Paying tribute to the Grateful Dead in symphony
When Blair Jackson first heard that the Georgia-based composer Lee Johnson had written a suite for symphony orchestra based on 10 songs by the Grateful Dead, he was unimpressed.
“There is a long and ignoble tradition of butchering rock songs by rearranging them in lame and unimaginative ‘classical’ settings. If you’ve ever heard some of the patently mediocre symphonic tributes to bands such as Pink Floyd, the Beatles and the Rolling Stones, you know exactly what I’m talking about,” fumed the biographer of the Grateful Dead’s frontman, Jerry Garcia, in a fan-site article.
But upon hearing the Russian National Orchestra’s recording of the piece on CD in 2007, Jackson’s cynicism faded. Calling Johnson’s Dead Symphony no. 6 “a work of great passion, depth, subtlety and imagination,” the writer praised the composer for using such Dead favorites as “Mountains of the Moon,” “Stella Blue” and “Sugar Magnolia” as jumping-off points for an original musical riff on the band’s sound rather than slavishly arranging the famous tunes in the classical idiom.
On Sunday, classical music lovers and Deadheads will unite when conductor Marin Alsop leads the Cabrillo Festival Orchestra in the fourth live performance of Dead Symphony no. 6, the cornerstone of a concert commemorating the 14th anniversary of Garcia’s death. The 12-movement work, which features improvisation and in-jokes such as a reference to the Dead’s favorite warm-up song, the Italian ditty “Funiculi, Funicula,” will be performed alongside Australian composer Matthew Hindson’s techno music-inspired Rave-Elation (Schindowski Mix). The concert will be followed by a discussion with Johnson, longtime Dead publicist and biographer Dennis McNally and David Gans, host of the nationally syndicated “Grateful Dead Hour” radio show.
Over four decades, the Dead garnered a vast global following for its unorthodox approach to music. The group wove rock, folk, blues, reggae, gospel, bluegrass, psychedelic rock, jazz and country elements together and laced its concerts -- which it freely allowed fans to record -- with spiraling improvisations. Owing to its popularity, range and experimentalism, the Dead has spawned a thriving cover industry, with tribute albums existing in myriad genres including jazz (“Dark Star,” “Swingin’ ”), a cappella (“Might as Well . . . The Persuasions Sing Grateful Dead”) and reggae (“Fire on the Mountain: Reggae Celebrates the Grateful Dead”).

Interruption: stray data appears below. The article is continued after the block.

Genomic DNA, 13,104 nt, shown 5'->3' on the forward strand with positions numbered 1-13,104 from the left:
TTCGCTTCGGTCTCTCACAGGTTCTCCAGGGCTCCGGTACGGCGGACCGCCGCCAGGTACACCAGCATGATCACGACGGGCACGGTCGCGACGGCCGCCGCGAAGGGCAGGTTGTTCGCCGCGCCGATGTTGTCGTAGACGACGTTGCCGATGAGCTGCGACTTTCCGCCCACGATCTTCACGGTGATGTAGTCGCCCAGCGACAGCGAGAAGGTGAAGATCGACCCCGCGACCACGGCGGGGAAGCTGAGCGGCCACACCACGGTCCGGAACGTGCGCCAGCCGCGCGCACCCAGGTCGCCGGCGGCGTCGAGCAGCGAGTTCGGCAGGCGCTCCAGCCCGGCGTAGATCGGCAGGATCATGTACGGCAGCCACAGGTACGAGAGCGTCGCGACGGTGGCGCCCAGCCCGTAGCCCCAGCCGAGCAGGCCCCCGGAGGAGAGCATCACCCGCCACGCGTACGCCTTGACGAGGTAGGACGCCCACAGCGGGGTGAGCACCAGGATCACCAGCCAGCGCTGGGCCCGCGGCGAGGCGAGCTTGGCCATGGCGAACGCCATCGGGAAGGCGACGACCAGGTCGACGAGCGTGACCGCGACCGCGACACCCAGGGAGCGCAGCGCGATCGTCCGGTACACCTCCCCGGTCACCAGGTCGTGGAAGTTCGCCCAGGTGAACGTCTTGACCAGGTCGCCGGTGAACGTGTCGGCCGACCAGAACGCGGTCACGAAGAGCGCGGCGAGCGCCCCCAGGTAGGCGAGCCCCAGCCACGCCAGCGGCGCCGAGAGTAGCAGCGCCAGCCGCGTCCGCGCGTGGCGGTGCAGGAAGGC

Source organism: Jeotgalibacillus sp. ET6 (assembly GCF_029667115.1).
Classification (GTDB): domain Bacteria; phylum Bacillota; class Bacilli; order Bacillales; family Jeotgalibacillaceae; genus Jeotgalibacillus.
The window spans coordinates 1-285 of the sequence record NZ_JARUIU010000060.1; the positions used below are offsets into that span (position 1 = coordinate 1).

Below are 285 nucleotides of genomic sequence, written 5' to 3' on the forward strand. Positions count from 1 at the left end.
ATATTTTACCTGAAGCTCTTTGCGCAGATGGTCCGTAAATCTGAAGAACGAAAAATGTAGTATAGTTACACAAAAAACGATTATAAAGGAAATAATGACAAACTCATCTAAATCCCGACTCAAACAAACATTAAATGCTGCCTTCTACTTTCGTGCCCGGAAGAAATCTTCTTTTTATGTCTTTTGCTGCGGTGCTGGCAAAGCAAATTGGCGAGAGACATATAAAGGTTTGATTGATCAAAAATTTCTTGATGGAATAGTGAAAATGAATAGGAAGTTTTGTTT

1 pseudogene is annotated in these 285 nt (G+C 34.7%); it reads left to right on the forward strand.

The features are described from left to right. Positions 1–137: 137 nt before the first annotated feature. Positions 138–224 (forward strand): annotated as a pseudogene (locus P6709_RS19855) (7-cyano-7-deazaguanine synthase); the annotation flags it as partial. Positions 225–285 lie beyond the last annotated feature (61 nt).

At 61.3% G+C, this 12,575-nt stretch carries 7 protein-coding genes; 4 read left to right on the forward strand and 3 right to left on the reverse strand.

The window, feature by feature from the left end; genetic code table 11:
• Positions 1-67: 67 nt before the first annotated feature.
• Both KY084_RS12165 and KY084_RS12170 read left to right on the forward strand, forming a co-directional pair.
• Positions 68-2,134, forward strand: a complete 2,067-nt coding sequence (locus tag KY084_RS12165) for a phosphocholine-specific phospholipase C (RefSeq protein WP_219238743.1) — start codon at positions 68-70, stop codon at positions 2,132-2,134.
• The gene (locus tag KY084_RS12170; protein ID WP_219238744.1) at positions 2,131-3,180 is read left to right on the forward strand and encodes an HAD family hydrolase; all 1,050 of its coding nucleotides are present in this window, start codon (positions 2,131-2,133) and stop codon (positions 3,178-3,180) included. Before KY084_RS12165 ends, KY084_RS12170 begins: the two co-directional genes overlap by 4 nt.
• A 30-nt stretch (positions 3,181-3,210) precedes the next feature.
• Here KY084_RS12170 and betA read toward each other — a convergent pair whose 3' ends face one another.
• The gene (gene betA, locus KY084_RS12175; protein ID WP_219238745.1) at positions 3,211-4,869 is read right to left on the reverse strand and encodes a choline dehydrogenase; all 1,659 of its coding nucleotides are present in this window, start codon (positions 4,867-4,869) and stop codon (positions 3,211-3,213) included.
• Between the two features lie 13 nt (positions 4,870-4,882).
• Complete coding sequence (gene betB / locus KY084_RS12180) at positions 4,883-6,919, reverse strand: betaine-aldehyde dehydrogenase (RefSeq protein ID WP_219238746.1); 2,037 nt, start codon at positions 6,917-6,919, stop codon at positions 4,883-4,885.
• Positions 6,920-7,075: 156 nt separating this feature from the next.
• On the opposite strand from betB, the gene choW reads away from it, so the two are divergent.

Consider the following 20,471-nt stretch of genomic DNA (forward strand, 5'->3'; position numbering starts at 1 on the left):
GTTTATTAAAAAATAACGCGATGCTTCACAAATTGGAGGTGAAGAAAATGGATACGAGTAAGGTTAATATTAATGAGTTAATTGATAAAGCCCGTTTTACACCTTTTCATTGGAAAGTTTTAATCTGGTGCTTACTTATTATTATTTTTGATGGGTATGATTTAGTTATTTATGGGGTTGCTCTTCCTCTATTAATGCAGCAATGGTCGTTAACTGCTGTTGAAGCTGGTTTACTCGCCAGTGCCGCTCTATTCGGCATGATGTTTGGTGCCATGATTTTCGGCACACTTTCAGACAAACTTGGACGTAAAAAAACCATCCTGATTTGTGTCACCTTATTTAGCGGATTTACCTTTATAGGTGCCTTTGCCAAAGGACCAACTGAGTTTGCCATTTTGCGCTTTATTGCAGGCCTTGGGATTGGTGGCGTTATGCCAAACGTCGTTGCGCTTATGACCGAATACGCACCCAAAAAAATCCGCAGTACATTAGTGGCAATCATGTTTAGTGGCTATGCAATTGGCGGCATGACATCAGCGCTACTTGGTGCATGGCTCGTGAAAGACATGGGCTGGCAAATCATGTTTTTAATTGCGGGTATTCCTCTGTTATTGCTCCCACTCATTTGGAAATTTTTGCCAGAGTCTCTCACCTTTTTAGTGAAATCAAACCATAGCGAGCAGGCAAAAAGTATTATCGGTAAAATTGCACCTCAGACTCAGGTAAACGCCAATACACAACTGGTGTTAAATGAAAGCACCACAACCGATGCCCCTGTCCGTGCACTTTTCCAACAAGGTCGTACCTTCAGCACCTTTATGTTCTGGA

Until Atlanta producer Mike Adams commissioned Johnson to turn the Dead’s music into a piece for classical orchestra in 1995, no composer had published a symphonic homage to the band.
“I figured if it was going to be a real symphony I had to do something creative. So I really studied,” says Johnson, who knew little about the Dead when he received Adams’ commission but was determined to avoid a Muzak-like approach. “I bought every CD that existed and carried them around in a shopping bag. That was my ‘graduate studies’ time you might say.”
The Dead Symphony has been performed live three times before. The inclusion of this populist orchestral work on the Cabrillo Festival’s otherwise heady roster of compositions (including music by Osvaldo Golijov, Ingram Marshall and Enrico Chapela) is significant. (Info at www.cabrillomusic.org.)
With the exception of the band’s hometown of San Francisco, no other city can claim as close an allegiance to the Dead as the hippie seaside city of Santa Cruz, home of the Cabrillo Festival. “The spirit of the area is in keeping with the band’s philosophy and it is a newly created work in keeping with our commitment to new music,” says Cabrillo music director Alsop.
Santa Cruz’s connection with the Dead runs even deeper. The band’s Rex Foundation helped to fund the preservation of composer Lou Harrison’s archives at UC Santa Cruz. Last year, the university announced the acquisition of the Dead’s own archives -- a sprawling collection of memorabilia featuring correspondence, photographs, fliers, posters, televised interviews, stage backdrops and concert props. The university, which offers well-attended Grateful Dead courses taught by music professor Fred Lieberman (who has also collaborated on two books with Grateful Dead percussionist Mickey Hart) as well as a weekly campus radio show dedicated to the band’s music, will house the collection in a purpose-built room of its new library. Also, Garcia’s family vacationed in the Santa Cruz Mountains for years.
Despite the links between the band and Santa Cruz, and positive responses from some of the group’s most prominent supporters, Johnson’s Symphony may prove contentious in Deadhead circles.
“The Dead and their audiences were known for being open-minded and trying new things,” says Gans. “But there is a certain kind of dogma in the Dead world. The fans are fiercely protective of the music as they understand it and can be hostile to other interpretations.”
McNally trusts that concert audiences -- festival subscribers and Deadheads alike -- will leave their preconceptions behind. “People tend to forget how finely composed the songs are. There’s an underlying beauty to their structure and content that makes them malleable to be recast while still maintaining their own integrity. Hearing a song like ‘Mountains of the Moon’ adapted for full symphony gives you a heightened impression of that fact.”